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A Volkswagen logo is pictured at the Indian Auto Expo 2016 in Greater Noida on the outskirts of New Delhi, Feb. 3, 2016. Getty Images/AFP/Sajjad Hussain

German automaker Volkswagen must tell a U.S. judge this week how it intends to fix more than 500,000 diesel cars fitted with faulty software to rig emissions tests. A group of research scientists revealed in September that Volkswagen had fitted some of its diesel engines with a so-called defeat device that allowed the cars to pass emissions tests despite emitting as much as 40 times the legal limit, and the company later admitted 11 million vehicles worldwide were affected by the cheating software. The deadline is now looming for the manufacturer to report its software fix.

While the European carmaker faces fines and demands for expensive fixes worldwide, it is under fire particularly in the U.S. where the rigged software was first discovered and where Environmental Protection Agency regulations are especially rigid. A West Virginia University lab discovered the cheating software after conducting multiple road tests with one of the Volkswagen diesel engines, and U.S. District Judge Charles Breyer had originally given VW until March 24 to find a fix that would be acceptable to the EPA. He extended that deadline to this coming Thursday and said he would consider holding a trial this summer if the April deadline is not met.

[VW] are under the gun themselves, and not just from Judge Breyer,” Stephen Reitman, analyst at Société Générale, told Financial Times, adding, “They need to quantify the liability in order to make provisions.”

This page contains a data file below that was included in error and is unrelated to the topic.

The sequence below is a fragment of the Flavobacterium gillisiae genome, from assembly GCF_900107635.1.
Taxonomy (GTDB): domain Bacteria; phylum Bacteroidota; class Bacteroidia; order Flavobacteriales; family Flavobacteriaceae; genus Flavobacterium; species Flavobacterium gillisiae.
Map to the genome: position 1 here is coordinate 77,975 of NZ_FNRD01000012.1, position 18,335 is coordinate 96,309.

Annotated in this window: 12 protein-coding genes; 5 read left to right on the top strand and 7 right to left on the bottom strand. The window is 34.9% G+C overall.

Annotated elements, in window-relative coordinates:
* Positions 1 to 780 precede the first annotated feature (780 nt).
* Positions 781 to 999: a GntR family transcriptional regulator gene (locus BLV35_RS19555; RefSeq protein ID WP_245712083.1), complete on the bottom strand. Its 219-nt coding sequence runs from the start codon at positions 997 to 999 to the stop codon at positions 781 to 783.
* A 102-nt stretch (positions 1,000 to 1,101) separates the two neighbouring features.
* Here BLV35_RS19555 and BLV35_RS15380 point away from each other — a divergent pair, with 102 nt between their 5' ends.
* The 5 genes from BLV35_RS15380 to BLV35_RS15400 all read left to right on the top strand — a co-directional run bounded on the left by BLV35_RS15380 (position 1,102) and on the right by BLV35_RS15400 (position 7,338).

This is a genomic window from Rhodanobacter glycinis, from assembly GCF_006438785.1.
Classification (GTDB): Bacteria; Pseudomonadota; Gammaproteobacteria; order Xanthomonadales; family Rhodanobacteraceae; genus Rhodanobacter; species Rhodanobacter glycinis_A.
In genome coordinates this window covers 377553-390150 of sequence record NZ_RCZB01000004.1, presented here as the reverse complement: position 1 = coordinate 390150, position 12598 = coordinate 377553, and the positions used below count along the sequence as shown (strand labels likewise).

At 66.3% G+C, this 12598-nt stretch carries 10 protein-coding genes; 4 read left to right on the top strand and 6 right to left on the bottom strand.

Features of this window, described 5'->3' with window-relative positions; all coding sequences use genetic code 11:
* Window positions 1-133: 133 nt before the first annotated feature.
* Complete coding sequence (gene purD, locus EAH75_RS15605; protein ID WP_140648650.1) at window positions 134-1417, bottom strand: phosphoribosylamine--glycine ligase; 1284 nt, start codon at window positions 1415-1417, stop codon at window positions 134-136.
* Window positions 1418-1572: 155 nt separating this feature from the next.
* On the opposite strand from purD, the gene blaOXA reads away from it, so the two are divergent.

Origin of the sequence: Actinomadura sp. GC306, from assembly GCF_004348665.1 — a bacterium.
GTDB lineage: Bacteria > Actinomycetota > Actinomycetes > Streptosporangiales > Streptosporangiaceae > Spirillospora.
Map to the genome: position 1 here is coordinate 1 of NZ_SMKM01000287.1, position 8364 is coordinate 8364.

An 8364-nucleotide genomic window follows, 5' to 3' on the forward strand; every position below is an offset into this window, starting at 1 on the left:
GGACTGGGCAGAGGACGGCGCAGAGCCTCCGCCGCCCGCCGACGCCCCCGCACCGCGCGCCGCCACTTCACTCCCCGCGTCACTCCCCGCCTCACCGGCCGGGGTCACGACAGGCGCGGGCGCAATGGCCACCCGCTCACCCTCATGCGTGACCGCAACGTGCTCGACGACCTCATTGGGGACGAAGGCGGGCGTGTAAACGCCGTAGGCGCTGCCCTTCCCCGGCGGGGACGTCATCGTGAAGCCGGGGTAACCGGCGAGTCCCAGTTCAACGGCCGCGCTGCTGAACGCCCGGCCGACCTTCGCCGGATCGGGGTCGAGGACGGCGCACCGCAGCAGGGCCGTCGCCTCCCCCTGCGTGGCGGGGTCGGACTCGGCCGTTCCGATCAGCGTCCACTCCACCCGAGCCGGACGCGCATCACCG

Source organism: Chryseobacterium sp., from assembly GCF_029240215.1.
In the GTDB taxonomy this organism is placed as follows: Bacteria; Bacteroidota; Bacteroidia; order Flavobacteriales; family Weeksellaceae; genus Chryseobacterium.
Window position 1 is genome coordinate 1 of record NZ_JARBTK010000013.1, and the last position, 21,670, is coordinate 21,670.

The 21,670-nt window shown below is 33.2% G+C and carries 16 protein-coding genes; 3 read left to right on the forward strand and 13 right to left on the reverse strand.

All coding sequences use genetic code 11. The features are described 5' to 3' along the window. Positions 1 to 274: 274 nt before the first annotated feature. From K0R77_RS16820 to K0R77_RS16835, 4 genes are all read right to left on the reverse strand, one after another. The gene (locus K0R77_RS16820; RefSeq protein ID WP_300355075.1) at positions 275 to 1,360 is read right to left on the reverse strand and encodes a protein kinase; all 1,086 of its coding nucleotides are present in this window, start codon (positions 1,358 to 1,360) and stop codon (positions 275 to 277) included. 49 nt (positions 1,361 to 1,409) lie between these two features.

Any fix for the faulty vehicles will be expensive, according to experts, and some scientists are skeptical a solution even exists, saying a buyback is the only option. The European manufacturer set aside 6.7 billion euros, or approximately $7.6 billion to repair the vehicles affected worldwide, according to a statement from the CEO in Janaury. In addition to the money for the fix itself, the company is already facing dozens of class-action lawsuits worldwide that will likely cost several billion dollars more.

Correction, April 18, 2016, 10:27 a.m. EDT: A previous version of this article incorrectly identified the lab that discovered the cheating software as being at the University of West Virginia. The name of the school is in fact "West Virginia University." The text of this article has been updated to reflect this correction.